People are receiving frequent requests for their data to be shared when visiting various websites or using platforms. The positive side to data protection regulations such as GDPR, CCPA, and POPI is that people are more likely to share data if they know it is safe and that they are in control of what they are sharing.

However, stories about what certain social media companies do with user data have created a reluctance amongst some individuals to share personal data. And this can be hugely problematic when it comes to healthcare.

Alongside complying with data regulations, platforms and websites must be open with the user about exactly what they are using the personal data for. And the number one way of building trust is to be transparent. A good example is when you go to a website and you want to load some tracking cookies onto a device, you need to ask clearly in a language that a consumer will understand. You should explain why you’re doing this, what your purpose is for using the data, and how you’re taking that forward.

People should also be able to opt out, either at that initial touchpoint or in future. It is important to give them the option to change their mind. Whether that involves getting rid of all the data or changing how it’s used, they need to have that control.

If you’re transparent with the data you have collected on behalf of somebody, and you allow them to change it, then people will trust you. Crucially, you have to follow that through to make sure you don’t end up using that data. But if we’re all transparent about everything, then we build trust.

I think that organisations that aren’t transparent will suffer in the long run. And it is the same with anything. There are brands out there that we trust. We trust Marks and Spencer and John Lewis, for example, because they have been delivering good services for a long time. And the same will apply to data, especially when it comes to healthcare.

It is vital to make the intent clear behind data use, and also make it easy for individuals to change anything they share. If somebody sends me some communications that I don’t like, I must be able to immediately unsubscribe or look at what personal information they hold and change it. That shouldn’t take a week to happen.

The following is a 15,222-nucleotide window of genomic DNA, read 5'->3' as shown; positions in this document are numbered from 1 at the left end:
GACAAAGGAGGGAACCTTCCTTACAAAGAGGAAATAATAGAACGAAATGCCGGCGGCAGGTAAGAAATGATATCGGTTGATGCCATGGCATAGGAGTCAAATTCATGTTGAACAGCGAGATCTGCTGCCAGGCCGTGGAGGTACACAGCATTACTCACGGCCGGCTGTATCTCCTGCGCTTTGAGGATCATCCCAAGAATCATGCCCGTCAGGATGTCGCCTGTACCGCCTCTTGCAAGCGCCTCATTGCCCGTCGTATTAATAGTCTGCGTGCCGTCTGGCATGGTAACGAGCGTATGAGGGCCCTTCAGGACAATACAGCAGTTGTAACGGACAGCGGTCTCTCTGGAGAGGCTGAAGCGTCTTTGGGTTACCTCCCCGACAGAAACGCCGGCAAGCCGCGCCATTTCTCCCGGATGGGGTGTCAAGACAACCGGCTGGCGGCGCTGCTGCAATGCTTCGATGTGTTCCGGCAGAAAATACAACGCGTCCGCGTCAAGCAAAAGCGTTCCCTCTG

Glenn Jackson, Syrenis CEO

Cookies and profiling

On many sites now, cookies cannot load until the user has given their consent. But with people being continually asked for consent on cookie use, there is a danger of ‘cookie fatigue’ setting in.

I do not think people genuinely understand how sophisticated tracking and profiling systems are in the digital world. Social media platforms are brilliant at it. Some retailers are also excellent at understanding the user profile, behaviour, and their propensity to buy or click on items. It is an absolute science. Joe Public may think that it’s nice to share their photos on a platform. But behind that are enormous datasets that are profiling everyone. I understand that these companies are delivering a service to allow people to keep in touch with friends. However, they are also monetising that behind the scenes.

If you delve into the world of cookies, there are still tens of thousands of sites that are collecting data and injecting cookies onto your device. People are not always aware of what is happening with those cookies. Who knows where that data is going?

We did some research a few years ago, where we took around 100 of the busiest websites in the UK. We tracked them all and looked at the cookies. And 3% of the time, we could not work out where some of the data was heading.

This was data that could have been scraped off your browser, and it was likely being sent to unregulated areas of the world. People just don’t know. And that is still happening today in certain places. There are still many websites that are scraping personal data and pushing it out to unscrupulous sources.

How Cassie can help

The key thing with Cassie is that because it holds a single record of the truth across multiple platforms, you can then present that information to your data subjects. Instead of several separate data profiles for the same individual, Cassie brings them all together. And the fact that users can immediately see what information they have consented to builds trust. Crucially, Cassie can also ensure compliance with all data protection and data management regulations worldwide.

From a brand perspective, trust is invaluable. For certain social media platforms, the trust from users has been eroded because of how data is used or abused.

For brands deploying Cassie, by having a central repository of everything, and surfacing, they can build trust with their consumers. And loyalty is of huge value. We all think about selling to customers, but the key thing is retaining customers and having that longevity, which is where brands will ultimately benefit.

To have trust, you must deliver all the other aspects around it. That’s the endgame, and that is what we’ve done. We have some great brands that use Cassie and people trust these brands.

Only, you cannot see that they’re using Cassie, because our platform is always hidden. Think of Cassie as a foundational component that sits underneath platforms and websites. You won’t see our brand anywhere, because that’s not what we do. We are like a silent partner. We’re really about managing consented data, moving it around and allowing our customers to build trust with it. We are powering everything from underneath.

To learn more about how Cassie can improve the transparency of data management and consent in healthcare, download the white paper on this page.